On another hand, the Nigerian military authorities had also, recently, reported receiving over 1000 surrendering Boko Haram members. Onyema Nwachukwu, the Director, Nigeria Army Public Relations, had in a statement said the surrenders took place in four different locations of the frontlines but did not specify if one of those locations was in Cameroon.
“It is a known fact that in the recent past, over 1,000 members of Boko Haram and their families have surrendered to the troops due to the intense pressure from troops’ sustained offensive actions,” said Nwachuchukwu, a Brigadier General in the Nigerian Army.
He further added that among those who surrendered “were key leaders of the terrorist group who have renounced their membership and have turned themselves in.”
Though a surrender and laying down of arms is what many advocates of peace have prescribed as a panacea for an end to the brutal war, the recent development has still triggered fears and concerns amongst the people of Borno.
A recent video that trended on social media showed many ex-Boko Haram fighters and their families filing out of the jungle as they surrendered to the Nigerian military, some with arms and ammunition.
The government and the people of Borno state have reacted to the mass surrender differently. Opinions differ on how to deal with the former combatants returning to the communities where they had inflicted great pain.
Already, a league of Borno traditional rulers and elders had raised concerns over the large number of ex-Boko Haram fighters surrendering.
The Shehu of Borno, His Highness Abubakar Garbai Ibn Allamin Elkanemi, who spoke on behalf of the Borno elders, noted that the surrender was a welcome development for the state and country but “it will be very difficult, if not impossible to reintegrate the repentant insurgents into our destroyed communities.”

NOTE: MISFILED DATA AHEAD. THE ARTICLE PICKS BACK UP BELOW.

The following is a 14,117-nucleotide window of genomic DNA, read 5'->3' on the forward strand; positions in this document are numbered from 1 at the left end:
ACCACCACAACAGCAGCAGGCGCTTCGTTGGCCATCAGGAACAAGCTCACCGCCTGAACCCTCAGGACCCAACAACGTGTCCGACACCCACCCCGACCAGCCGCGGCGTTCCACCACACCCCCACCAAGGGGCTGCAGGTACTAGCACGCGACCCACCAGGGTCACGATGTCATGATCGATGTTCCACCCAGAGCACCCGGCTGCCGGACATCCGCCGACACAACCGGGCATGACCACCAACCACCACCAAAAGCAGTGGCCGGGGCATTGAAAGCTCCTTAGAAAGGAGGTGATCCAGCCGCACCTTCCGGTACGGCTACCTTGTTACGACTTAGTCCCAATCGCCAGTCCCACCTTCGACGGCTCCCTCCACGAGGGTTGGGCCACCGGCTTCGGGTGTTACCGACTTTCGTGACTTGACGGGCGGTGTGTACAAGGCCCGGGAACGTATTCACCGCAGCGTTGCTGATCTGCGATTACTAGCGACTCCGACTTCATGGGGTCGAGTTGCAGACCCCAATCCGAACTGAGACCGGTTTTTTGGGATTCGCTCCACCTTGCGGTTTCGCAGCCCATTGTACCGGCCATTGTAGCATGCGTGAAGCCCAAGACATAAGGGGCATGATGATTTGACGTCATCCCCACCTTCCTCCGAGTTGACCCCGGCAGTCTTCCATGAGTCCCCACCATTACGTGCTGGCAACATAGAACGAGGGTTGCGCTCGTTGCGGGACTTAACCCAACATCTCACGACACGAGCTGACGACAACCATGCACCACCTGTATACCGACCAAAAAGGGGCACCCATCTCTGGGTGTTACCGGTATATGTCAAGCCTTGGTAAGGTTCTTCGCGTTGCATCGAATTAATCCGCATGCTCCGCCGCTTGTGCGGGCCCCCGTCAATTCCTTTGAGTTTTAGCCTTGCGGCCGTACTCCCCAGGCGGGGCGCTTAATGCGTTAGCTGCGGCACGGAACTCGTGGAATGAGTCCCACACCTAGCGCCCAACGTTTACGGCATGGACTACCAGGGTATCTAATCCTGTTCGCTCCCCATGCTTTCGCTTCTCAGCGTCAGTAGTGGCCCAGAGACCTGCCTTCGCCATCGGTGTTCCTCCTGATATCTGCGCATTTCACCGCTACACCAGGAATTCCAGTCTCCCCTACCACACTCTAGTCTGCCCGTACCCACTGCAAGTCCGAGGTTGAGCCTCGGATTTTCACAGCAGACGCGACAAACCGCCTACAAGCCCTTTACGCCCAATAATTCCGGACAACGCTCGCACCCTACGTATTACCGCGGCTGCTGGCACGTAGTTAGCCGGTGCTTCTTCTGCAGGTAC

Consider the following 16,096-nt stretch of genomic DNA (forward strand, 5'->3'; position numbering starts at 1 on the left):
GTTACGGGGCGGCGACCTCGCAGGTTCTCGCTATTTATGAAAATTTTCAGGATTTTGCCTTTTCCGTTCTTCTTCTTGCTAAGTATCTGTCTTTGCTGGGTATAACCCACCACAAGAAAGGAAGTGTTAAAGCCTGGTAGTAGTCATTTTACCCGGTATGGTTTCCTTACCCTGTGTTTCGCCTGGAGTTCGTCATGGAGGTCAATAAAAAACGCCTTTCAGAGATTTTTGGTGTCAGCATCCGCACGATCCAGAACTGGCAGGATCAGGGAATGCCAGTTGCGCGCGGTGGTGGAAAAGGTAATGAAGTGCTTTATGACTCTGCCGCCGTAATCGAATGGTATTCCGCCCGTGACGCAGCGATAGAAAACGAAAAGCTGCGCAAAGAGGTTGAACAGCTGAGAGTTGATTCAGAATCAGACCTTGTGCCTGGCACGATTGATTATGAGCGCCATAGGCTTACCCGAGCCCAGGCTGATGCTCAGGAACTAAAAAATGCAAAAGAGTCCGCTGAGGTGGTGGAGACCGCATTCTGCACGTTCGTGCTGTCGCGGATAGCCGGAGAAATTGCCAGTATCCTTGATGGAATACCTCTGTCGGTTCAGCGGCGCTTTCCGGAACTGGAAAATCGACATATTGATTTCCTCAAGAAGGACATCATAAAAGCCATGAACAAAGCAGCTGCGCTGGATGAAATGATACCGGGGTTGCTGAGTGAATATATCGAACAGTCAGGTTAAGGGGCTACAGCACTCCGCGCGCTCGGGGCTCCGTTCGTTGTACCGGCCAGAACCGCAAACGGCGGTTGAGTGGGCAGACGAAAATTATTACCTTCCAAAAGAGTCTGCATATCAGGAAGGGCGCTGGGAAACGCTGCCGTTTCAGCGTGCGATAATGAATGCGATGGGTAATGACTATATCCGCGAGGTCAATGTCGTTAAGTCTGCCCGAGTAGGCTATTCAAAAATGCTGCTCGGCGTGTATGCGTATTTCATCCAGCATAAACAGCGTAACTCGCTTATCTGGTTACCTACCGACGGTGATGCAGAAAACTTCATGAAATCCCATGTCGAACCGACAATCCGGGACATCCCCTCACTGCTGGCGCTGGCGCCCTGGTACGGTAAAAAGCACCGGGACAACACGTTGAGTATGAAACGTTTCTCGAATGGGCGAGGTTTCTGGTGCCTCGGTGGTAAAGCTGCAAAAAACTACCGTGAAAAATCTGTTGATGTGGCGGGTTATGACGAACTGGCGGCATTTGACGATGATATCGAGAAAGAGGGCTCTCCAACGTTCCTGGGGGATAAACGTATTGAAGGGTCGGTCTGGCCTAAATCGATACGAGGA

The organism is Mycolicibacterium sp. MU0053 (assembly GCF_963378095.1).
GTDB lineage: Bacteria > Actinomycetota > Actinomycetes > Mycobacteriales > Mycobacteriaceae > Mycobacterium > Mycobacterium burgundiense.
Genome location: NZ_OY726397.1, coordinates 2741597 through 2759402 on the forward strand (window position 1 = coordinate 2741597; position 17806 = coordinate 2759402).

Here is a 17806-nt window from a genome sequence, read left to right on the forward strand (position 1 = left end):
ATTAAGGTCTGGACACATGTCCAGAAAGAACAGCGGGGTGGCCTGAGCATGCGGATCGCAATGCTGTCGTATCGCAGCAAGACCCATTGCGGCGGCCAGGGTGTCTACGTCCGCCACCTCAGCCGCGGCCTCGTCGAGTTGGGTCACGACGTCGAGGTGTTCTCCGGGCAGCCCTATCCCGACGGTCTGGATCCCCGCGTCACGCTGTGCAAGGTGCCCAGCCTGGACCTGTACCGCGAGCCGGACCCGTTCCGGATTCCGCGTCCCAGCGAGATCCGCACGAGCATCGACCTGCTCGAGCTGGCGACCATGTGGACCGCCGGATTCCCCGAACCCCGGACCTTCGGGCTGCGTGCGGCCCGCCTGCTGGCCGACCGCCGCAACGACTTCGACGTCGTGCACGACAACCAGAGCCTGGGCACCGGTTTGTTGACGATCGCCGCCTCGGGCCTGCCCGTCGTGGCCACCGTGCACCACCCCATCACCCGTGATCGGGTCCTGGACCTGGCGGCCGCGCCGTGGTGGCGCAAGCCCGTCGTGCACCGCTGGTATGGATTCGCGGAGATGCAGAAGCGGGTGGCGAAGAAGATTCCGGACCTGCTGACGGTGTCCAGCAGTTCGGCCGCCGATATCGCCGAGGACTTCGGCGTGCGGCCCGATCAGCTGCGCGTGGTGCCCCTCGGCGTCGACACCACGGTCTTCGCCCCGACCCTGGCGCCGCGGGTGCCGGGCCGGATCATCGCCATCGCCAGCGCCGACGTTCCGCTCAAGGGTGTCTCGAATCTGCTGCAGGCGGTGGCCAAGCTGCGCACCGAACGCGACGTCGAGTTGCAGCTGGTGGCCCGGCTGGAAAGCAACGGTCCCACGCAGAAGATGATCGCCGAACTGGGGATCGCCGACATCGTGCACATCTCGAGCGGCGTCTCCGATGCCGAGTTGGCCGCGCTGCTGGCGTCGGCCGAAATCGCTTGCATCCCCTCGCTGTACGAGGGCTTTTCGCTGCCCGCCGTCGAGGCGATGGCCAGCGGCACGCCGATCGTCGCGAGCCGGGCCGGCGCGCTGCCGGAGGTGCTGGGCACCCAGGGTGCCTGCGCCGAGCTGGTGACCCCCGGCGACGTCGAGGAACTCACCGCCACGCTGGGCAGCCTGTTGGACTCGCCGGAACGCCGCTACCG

He said the fear of the people over the 12-year-old insurgency remains and will continue to haunt members of the communities where the repentant terrorists are to be reintegrated.
“It is easy to forgive for the destruction of much life and property, but difficult to forget the wanton loss of lives in the various communities in my chiefdom.”
In his reaction to the mass surrender, the Chairman of Borno Concern Citizens Forum, Alhaji Hassan Zanna, described it as a big relief to the people of the state.
Zanna, however, called for the proper certification of those that renounced their extremist status, especially on the need to check their “physical and mental status while they undergo deradicalisation and other procedures necessary for the reintegration of those qualified into the society.”
He explained that the development was reducing tension in the state and facilitating the expansion of farming activities in areas hitherto known as no-go areas.
“Last year by now we had cases of farmers being killed in their farms by insurgents, but now that is history. We need to thank God for this development as we look forward to a bumper harvest,” Zanna said.